According to new research, treatment costs for hepatitis C remain out of reach for patients in several poor countries.
In the latest effort to quantify the burden of expensive medicines, a new study found that the cost of two widely used hepatitis C treatments remains out of reach for people in many poor countries and poses a “financial and ethical dilemma” for payers and doctors.
In general, current prices are unaffordable and, as a result, poorer countries may be paying higher prices than wealthier nations, according to the study, which appeared on Tuesday in PLOS Medicine and was conducted by World Health Organization officials. The authors examined 2015 prices for the Sovaldi and Harvoni drugs, which are sold by Gilead Sciences, in 30 countries in the Organisation for Economic Cooperation and Development.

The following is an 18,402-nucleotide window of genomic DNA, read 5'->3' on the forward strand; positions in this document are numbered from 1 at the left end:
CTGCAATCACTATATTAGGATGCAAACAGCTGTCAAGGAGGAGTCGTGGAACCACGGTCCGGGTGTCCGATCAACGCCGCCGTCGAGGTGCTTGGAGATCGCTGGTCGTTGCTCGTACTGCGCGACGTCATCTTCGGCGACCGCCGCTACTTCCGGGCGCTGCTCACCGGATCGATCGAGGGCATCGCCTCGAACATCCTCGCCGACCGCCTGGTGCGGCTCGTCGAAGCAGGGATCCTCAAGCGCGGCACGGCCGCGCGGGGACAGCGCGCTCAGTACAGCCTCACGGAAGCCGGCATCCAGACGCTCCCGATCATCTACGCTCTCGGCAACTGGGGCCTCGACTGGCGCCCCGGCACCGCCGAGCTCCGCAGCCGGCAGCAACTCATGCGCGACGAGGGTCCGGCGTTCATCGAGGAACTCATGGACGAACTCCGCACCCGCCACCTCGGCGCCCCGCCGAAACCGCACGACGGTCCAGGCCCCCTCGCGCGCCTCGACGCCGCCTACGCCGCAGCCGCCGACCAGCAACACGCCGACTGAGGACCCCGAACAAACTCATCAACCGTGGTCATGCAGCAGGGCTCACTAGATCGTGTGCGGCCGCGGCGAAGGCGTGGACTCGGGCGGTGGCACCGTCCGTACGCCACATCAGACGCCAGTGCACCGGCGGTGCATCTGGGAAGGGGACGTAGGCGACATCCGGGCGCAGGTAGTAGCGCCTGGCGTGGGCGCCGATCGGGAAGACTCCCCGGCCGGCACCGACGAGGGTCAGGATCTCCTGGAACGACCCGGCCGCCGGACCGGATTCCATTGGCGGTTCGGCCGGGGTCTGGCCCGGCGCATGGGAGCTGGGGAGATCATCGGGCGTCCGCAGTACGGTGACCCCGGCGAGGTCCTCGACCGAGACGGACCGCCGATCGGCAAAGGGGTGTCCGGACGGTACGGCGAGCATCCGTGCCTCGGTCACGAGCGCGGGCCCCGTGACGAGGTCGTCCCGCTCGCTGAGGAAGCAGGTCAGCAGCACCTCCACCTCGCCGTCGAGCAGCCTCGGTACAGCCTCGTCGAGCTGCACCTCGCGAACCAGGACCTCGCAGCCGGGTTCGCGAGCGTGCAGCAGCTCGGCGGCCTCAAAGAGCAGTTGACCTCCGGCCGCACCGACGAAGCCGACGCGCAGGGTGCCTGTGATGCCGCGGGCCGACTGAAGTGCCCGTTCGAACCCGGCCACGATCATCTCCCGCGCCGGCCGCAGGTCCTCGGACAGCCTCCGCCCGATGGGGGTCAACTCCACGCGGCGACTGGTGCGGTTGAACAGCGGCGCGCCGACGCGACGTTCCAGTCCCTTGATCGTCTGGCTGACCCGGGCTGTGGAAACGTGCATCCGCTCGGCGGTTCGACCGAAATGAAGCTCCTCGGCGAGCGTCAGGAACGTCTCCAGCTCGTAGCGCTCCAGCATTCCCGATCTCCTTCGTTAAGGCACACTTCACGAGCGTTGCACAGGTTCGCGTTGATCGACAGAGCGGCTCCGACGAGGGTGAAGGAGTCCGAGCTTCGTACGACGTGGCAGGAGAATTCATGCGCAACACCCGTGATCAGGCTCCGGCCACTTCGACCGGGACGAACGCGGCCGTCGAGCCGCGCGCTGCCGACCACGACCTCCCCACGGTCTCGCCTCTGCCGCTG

The study found that if a patient paid for treatment out of pocket, the cost of a full course of Sovaldi alone would equal one year or more of average earnings for people in 12 countries. For instance, when adjusting for rebates, currency differences, and purchasing power, Sovaldi cost $101,000 in Poland and $70,300 in Turkey, compared with nearly $64,600 in the United States.
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